Friday, April 22, 2016

Wandering Nagarkot, Nepal and the Tamang Village

The following day, I decided to wander around the town of Nagarkot.

Nagarkot has a population of 4571 and 931 houses. It's at an elevation of 7000, which you can feel. You can see 8 of the 13 Himalayan ranges located in Nepal, which is amazing.
Also, I had no idea about this fact that I just found: "Nagarkot was an ancient fort of the Kathmandu valley built to monitor the external activities of other kingdoms. Later, it became a summer retreat for the royal family before becoming popular as an international hill station."

Little did I know...

My first foray into Nagarkot involved trying to find the ATM that was "right by the hotel," and then "at the bus stop." This meant a mile and a half away by foot and several blocks away from the bus stop. So I wandered aimlessly saying hello to random children and taking pictures of goats and beautiful views.

I eventually found it tucked behind a restaurant. It was miraculous and I was able to pay for my hotel.

I also safely walked a couple miles on a nature trail by myself. I was all alone and survived. (Sorry mom.)

While hiking through nature, the peaceful silence was broken by "Gangnam Style" playing in the distance. I cannot escape.

These children were adorable.

Here is a goat.

Sunrise Boarding School.

Here is a goat.
One of my favorite pictures of children and a goat.

Just some guys hanging out.

Here is another goat.
I also saw this and it was mildly horrifying. There were a lot of flies.

This is the road leading to my hotel.
This is also the road leading to my hotel.
This is the building where my room was located. It was surprisingly nice inside.
I returned to the hotel briefly to get some lunch and milk tea. This was the view while I ate. It's just shockingly beautiful.

Afterwards, I went on a walking tour with a hotel worker named Dill. He took me into the Tamang Village where his family is. It was actually a sad situation. He only gets to go to his house where his wife, Brizka, and daughter and parents live once a month on his day off, even though he is in easy walking distance of the house. He was very proud of his daughter and always talked about how strong she was. His daughter was adorable but I didn't take pictures of his family because it seemed weird. They were very nice though.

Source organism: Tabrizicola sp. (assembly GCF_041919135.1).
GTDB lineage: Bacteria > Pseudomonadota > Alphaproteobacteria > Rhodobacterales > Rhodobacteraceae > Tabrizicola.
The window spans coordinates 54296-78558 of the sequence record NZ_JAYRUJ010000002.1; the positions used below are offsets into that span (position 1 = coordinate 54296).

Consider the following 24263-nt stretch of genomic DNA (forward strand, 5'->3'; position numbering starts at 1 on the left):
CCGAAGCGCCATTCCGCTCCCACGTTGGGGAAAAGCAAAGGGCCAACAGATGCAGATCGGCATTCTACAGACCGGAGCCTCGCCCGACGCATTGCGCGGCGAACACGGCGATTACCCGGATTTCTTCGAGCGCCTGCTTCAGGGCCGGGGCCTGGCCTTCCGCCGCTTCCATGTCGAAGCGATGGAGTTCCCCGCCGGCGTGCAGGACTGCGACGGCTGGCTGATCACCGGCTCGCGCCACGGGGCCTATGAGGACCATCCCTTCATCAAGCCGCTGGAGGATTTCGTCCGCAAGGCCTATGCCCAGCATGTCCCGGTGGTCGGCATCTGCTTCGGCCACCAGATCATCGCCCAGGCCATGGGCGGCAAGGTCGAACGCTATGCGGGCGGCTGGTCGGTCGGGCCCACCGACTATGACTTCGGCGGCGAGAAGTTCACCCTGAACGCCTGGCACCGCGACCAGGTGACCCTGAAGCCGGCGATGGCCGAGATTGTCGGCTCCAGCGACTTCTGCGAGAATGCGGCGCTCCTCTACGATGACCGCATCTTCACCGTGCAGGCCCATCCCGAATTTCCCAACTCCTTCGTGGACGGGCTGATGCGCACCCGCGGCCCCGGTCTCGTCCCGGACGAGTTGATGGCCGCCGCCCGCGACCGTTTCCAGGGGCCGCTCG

Some information about the Tamang Village from my hotel: "Tamang people are one of the indigenous inhabitants living in the hilly regions of Nepal. The name Tamang means "horse trader." They are one of the many ethnic groups of Nepal who trace their ancestry back from Tibet Tibet. They have their own unique culture, language, and religion. Tamangs have their own distinct language. Their mother tongue is Tamang, which falls into Tibeto-Burmese language group. The majority of Tamang people follow Nyingmapa, one of the four major schools ofTibetan Buddhism, but mix this heavily with animism and to a lesser extent, with Hinduism. Their priests, or lamas, have a dominant role in the community and perform ceremonies for funerals, etc. Buddhism spread to the Tamang from nearby Tibet, and the Tamang were early adopters of Buddhism. Perhaps the most powerful person in society, however, is the shaman, who expels evil spirit and interacts with the spirit world."

My favorite cow.

Even more goats. Including one very wide, pregnant goat.

The only picture I took of Dill's house.
My other favorite cow.

A mama and her chicks.

Posing for the camera, as usual, when in reality, I was dying of altitude-related breathing issues. Hiking around was a LOT harder there than in Washington.
We returned to the hotel for dinner and then I watched an amazing foggy sunrise and went to bed. They gave me a hot water bottle to sleep with, which allowed me to fall asleep without my jacket, gloves and hat on. It was wonderful

Testing out my new lense by creeping on people

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